If you’ve lived in the UK for the last few years, you’ll have noticed solar panels going up on roofs all over the country.
That’s partly because, just like in other countries, panels have got cheaper. You can install the same panels you’d use in Florida, or Jerusalem. It’s still true that the UK doesn’t get as much sun as those places, but it’s now less expensive to harvest whatever is available. A medium-sized installation generating a couple of kilowatts will cost you several thousand pounds and last for twenty years.
If we were only talking about power generation, it might take a decade to pay for itself. But we aren’t just talking about generation. The UK government’s feed-in tariffs (FITs) have changed the game.
Full-scale domestic solar installations include an inverter to make AC power from the DC power coming out of the panels. Most homeowners will opt for a grid-tie inverter, which allows them to tie the solar panels to the grid. That means that, just like in other countries, they can sell any excess back to the power company.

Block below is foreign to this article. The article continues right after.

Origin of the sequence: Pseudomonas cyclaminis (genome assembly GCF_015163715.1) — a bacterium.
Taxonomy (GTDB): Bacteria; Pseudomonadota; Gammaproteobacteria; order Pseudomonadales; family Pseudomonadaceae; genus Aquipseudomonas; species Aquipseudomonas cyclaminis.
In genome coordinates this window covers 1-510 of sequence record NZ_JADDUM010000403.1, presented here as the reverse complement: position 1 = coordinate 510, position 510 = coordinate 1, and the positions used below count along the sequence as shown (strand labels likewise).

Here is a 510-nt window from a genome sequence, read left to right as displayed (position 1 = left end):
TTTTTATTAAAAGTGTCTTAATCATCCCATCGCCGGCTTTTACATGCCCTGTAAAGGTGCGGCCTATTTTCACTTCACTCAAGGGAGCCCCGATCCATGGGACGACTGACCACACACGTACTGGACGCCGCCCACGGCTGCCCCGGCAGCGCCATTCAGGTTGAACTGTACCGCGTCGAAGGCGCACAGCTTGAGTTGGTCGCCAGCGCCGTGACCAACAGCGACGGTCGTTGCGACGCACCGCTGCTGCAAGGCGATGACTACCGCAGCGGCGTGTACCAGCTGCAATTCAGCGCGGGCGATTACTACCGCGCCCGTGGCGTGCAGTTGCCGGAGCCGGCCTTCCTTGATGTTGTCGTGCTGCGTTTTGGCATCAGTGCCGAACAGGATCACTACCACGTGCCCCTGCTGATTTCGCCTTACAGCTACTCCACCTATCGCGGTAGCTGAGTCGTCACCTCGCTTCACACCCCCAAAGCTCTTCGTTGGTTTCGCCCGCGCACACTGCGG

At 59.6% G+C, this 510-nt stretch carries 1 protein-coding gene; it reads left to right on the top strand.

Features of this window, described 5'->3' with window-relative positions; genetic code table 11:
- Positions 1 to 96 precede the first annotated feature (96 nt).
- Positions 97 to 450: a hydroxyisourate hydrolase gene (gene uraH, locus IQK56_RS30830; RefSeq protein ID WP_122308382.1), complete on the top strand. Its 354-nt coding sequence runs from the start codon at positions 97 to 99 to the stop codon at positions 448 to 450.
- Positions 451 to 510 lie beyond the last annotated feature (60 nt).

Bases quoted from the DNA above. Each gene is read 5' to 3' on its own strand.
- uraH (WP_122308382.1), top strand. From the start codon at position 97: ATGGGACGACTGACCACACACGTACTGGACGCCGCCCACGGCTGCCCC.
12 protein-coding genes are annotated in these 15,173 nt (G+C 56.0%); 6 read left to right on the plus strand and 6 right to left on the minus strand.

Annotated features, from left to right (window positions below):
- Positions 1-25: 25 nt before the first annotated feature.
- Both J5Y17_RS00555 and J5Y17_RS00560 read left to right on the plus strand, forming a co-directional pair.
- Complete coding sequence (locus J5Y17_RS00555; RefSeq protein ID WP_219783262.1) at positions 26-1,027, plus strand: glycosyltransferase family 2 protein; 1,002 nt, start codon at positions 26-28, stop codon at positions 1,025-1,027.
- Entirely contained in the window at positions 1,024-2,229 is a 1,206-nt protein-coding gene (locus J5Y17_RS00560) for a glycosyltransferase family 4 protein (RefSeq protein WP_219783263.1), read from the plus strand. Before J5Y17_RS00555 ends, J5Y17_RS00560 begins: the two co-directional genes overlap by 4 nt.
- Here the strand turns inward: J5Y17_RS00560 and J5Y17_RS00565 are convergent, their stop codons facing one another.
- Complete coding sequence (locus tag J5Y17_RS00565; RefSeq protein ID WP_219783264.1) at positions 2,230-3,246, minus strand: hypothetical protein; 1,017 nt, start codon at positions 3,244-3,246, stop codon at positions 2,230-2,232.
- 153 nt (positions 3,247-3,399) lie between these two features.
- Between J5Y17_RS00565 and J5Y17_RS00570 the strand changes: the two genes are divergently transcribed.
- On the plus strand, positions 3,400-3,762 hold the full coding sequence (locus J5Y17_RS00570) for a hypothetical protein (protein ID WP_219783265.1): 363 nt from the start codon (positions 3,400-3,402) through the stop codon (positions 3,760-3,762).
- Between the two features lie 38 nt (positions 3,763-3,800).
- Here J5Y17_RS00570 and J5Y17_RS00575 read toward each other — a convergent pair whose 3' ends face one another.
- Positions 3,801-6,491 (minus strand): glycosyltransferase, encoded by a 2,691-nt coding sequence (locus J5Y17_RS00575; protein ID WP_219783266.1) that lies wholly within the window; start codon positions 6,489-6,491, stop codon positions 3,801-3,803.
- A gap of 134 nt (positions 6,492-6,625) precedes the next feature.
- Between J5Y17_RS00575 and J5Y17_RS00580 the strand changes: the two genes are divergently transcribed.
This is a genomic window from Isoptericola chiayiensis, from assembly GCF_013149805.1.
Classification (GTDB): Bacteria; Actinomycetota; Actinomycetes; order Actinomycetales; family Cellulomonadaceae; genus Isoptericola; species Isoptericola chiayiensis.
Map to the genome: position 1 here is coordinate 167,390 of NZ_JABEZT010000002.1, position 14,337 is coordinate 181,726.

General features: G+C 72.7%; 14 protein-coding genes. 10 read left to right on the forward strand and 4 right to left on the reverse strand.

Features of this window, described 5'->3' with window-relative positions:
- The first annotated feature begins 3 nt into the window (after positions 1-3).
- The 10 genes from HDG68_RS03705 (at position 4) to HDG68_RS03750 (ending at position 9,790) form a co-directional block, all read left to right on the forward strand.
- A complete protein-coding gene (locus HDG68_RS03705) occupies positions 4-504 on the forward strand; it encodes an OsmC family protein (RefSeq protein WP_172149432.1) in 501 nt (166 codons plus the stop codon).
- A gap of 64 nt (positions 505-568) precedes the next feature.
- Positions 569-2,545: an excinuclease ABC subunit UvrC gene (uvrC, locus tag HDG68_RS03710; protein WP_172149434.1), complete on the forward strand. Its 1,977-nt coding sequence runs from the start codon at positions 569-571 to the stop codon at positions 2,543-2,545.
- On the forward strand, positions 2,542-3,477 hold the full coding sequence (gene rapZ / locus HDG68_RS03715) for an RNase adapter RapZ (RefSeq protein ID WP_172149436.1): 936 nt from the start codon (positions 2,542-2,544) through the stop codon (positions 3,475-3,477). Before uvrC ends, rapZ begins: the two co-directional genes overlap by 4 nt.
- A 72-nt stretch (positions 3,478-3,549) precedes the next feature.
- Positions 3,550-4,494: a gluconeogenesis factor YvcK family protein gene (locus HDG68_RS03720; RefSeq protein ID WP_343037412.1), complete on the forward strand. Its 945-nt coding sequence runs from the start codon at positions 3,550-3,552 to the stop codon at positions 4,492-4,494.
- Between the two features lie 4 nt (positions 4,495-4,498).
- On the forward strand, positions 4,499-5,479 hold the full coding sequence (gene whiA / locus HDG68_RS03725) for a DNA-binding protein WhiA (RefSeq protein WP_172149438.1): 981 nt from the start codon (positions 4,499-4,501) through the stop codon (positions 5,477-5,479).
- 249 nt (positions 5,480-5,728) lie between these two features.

But the UK government also pays a generous feed-in tariff on that surplus — 21p/kWhr, provided that your house meets certain energy efficiency standards. FITs mean that all those new solar installations are paying for themselves faster than they used to. Let your installer handle the paperwork.
There are a few other incentives to go solar, too. First, there’s the Renewable Heat Premium Payment. At the moment, that just delivers a standard 300 pound payment for installing solar thermal panels (hot water, not electricity). An upgrade called the Renewable Heat Incentive may sweeten the deal for photovoltaic panels.
And, if you live in Scotland, you can get an interest-free £2,000 loan to install a system.
Solar power is a long-term investment, but it’s paying off for a lot of people in the UK.